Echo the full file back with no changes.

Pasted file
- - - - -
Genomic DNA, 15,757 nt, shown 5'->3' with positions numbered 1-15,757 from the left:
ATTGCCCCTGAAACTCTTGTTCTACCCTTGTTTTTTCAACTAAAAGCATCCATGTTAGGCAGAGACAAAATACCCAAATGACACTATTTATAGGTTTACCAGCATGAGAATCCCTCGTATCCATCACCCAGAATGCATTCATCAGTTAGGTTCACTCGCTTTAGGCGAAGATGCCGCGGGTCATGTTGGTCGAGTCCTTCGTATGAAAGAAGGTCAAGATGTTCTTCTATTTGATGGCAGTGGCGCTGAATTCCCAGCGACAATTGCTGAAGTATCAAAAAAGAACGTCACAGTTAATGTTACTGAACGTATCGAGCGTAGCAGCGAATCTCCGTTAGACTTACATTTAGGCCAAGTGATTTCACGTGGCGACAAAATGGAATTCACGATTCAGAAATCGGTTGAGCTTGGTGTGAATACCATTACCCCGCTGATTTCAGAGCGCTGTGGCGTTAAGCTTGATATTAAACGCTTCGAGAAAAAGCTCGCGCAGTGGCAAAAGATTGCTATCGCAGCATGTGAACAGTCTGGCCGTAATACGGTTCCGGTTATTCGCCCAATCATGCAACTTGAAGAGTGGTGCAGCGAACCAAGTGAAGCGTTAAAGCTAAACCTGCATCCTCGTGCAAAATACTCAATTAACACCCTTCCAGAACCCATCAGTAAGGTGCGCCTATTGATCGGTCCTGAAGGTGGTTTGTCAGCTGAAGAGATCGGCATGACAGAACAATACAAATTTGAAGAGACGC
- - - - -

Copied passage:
Genomic DNA, 15,757 nt, shown 5'->3' with positions numbered 1-15,757 from the left:
ATTGCCCCTGAAACTCTTGTTCTACCCTTGTTTTTTCAACTAAAAGCATCCATGTTAGGCAGAGACAAAATACCCAAATGACACTATTTATAGGTTTACCAGCATGAGAATCCCTCGTATCCATCACCCAGAATGCATTCATCAGTTAGGTTCACTCGCTTTAGGCGAAGATGCCGCGGGTCATGTTGGTCGAGTCCTTCGTATGAAAGAAGGTCAAGATGTTCTTCTATTTGATGGCAGTGGCGCTGAATTCCCAGCGACAATTGCTGAAGTATCAAAAAAGAACGTCACAGTTAATGTTACTGAACGTATCGAGCGTAGCAGCGAATCTCCGTTAGACTTACATTTAGGCCAAGTGATTTCACGTGGCGACAAAATGGAATTCACGATTCAGAAATCGGTTGAGCTTGGTGTGAATACCATTACCCCGCTGATTTCAGAGCGCTGTGGCGTTAAGCTTGATATTAAACGCTTCGAGAAAAAGCTCGCGCAGTGGCAAAAGATTGCTATCGCAGCATGTGAACAGTCTGGCCGTAATACGGTTCCGGTTATTCGCCCAATCATGCAACTTGAAGAGTGGTGCAGCGAACCAAGTGAAGCGTTAAAGCTAAACCTGCATCCTCGTGCAAAATACTCAATTAACACCCTTCCAGAACCCATCAGTAAGGTGCGCCTATTGATCGGTCCTGAAGGTGGTTTGTCAGCTGAAGAGATCGGCATGACAGAACAATACAAATTTGAAGAGACGC